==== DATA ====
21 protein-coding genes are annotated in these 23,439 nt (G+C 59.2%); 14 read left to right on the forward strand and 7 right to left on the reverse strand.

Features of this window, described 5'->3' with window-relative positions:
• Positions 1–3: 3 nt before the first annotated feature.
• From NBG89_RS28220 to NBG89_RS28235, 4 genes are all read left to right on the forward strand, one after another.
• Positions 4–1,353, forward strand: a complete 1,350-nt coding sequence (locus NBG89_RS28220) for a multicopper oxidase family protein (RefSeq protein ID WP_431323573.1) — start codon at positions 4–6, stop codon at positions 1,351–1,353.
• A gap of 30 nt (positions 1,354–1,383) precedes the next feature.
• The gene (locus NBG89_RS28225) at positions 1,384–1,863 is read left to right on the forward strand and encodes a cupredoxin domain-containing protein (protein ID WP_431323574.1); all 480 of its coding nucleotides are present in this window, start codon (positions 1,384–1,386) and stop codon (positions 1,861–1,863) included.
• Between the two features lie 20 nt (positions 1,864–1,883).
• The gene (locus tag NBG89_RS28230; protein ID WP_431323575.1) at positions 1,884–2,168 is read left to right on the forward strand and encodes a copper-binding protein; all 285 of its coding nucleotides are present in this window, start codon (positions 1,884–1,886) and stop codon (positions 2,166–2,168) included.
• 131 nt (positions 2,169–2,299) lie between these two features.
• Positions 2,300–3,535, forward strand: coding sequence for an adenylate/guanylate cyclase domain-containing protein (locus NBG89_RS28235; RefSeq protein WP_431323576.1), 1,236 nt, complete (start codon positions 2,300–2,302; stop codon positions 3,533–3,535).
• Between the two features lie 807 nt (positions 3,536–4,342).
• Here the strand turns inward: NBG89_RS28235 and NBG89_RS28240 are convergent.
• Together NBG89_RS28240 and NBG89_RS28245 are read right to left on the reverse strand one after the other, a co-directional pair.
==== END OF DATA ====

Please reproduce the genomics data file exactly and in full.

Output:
21 protein-coding genes are annotated in these 23,439 nt (G+C 59.2%); 14 read left to right on the forward strand and 7 right to left on the reverse strand.

Features of this window, described 5'->3' with window-relative positions:
• Positions 1–3: 3 nt before the first annotated feature.
• From NBG89_RS28220 to NBG89_RS28235, 4 genes are all read left to right on the forward strand, one after another.
• Positions 4–1,353, forward strand: a complete 1,350-nt coding sequence (locus NBG89_RS28220) for a multicopper oxidase family protein (RefSeq protein ID WP_431323573.1) — start codon at positions 4–6, stop codon at positions 1,351–1,353.
• A gap of 30 nt (positions 1,354–1,383) precedes the next feature.
• The gene (locus NBG89_RS28225) at positions 1,384–1,863 is read left to right on the forward strand and encodes a cupredoxin domain-containing protein (protein ID WP_431323574.1); all 480 of its coding nucleotides are present in this window, start codon (positions 1,384–1,386) and stop codon (positions 1,861–1,863) included.
• Between the two features lie 20 nt (positions 1,864–1,883).
• The gene (locus tag NBG89_RS28230; protein ID WP_431323575.1) at positions 1,884–2,168 is read left to right on the forward strand and encodes a copper-binding protein; all 285 of its coding nucleotides are present in this window, start codon (positions 1,884–1,886) and stop codon (positions 2,166–2,168) included.
• 131 nt (positions 2,169–2,299) lie between these two features.
• Positions 2,300–3,535, forward strand: coding sequence for an adenylate/guanylate cyclase domain-containing protein (locus NBG89_RS28235; RefSeq protein WP_431323576.1), 1,236 nt, complete (start codon positions 2,300–2,302; stop codon positions 3,533–3,535).
• Between the two features lie 807 nt (positions 3,536–4,342).
• Here the strand turns inward: NBG89_RS28235 and NBG89_RS28240 are convergent.
• Together NBG89_RS28240 and NBG89_RS28245 are read right to left on the reverse strand one after the other, a co-directional pair.